The vows have been said, the register signed and the happy couple kissed on the balcony of Buckingham Palace in front of screaming crowds. For those of us who didn't score an invite to the most exclusive wedding of the decade, the media was on hand to guide us through the day—with a depressingly predictable side order of sexism.
From the Daily Mail article about the "struggle" William had to fit the ring over Kate's finger—apparently women can now add 'fat knuckles' to their list of problem body areas—to QILF becoming a trending topic in London, both professional and amateur commentary had more than a whiff of misogyny.
The BBC footage was split between Huw Edwards and Fearne Cotton—one a news anchor, the other a presenter of light entertainment shows. Whilst both acquitted themselves reasonably well—despite Edwards' describing a shot of the bride's figure as "a splendid view"—it was an unwelcome reminder about the priorities women are supposed to have. Whilst Edwards dealt with the comparatively weighty matters, Cotton was left to talk to the crowds and wait with baited breath for the first glimpse of That Dress.
The only female voices discussed celebrity and fashion, and although this was a day light on real news, the pigeonholing of female presenters was an unwelcome reminder of the fact that serious issues are nearly always presented by a man. It reinforces the idea that female presenters are there to add glamor and show a bit of leg, whilst the real work is done by the men. Although as prone to gender bias as any other media organ, the BBC has a number of women it could have used if Cotton was seen to lack sufficient gravitas to discuss more serious issues. Even the pundits were split down gender lines—historian Simon Schama was called upon for a few antiquarian anecdotes, but the women were mainly confined to sighing over Sarah Burton's admittedly luscious creation.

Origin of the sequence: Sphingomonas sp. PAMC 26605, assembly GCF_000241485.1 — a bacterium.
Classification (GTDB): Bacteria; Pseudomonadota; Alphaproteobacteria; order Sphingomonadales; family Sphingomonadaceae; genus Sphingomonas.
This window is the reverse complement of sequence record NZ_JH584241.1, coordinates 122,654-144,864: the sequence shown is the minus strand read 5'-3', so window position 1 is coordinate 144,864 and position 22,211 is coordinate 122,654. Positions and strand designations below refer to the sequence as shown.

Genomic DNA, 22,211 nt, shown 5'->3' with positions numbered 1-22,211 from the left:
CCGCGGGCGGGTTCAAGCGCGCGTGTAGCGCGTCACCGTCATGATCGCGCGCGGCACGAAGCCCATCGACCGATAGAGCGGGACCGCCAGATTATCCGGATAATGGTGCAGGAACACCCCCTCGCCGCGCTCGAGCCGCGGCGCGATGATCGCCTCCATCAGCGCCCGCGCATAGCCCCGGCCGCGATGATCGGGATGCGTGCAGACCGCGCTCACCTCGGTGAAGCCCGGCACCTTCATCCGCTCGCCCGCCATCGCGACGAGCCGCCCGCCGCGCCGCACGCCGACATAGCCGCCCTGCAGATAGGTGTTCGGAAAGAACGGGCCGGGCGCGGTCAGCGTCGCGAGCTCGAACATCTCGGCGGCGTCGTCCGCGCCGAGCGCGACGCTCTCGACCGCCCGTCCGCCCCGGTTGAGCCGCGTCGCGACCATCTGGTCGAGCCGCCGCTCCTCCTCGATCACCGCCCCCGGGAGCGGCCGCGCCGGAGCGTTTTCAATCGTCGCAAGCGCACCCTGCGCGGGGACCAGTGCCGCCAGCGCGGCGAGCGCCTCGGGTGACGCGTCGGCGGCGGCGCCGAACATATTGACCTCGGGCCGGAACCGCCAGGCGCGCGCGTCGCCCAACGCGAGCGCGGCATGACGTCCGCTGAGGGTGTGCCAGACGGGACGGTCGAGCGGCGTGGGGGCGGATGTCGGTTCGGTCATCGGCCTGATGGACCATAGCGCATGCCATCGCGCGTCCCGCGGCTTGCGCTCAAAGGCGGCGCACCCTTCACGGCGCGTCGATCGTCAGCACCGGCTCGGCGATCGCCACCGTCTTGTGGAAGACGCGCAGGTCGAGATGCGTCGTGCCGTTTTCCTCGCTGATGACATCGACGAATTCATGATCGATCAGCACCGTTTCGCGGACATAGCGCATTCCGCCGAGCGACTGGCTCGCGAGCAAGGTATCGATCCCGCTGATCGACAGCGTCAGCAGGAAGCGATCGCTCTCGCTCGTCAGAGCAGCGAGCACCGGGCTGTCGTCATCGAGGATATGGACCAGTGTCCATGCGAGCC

Whilst a royal wedding is hardly the most serious of news stories, it is one that has received an overwhelming amount of coverage and more attention than it frankly deserves. It is seen, rightly or wrongly, as one of the most important events in the media calendar, and if women aren't given the opportunity to transcend the tears and tiaras today, it shows that there is still an underlying problem in the perception of female broadcasters being taken seriously.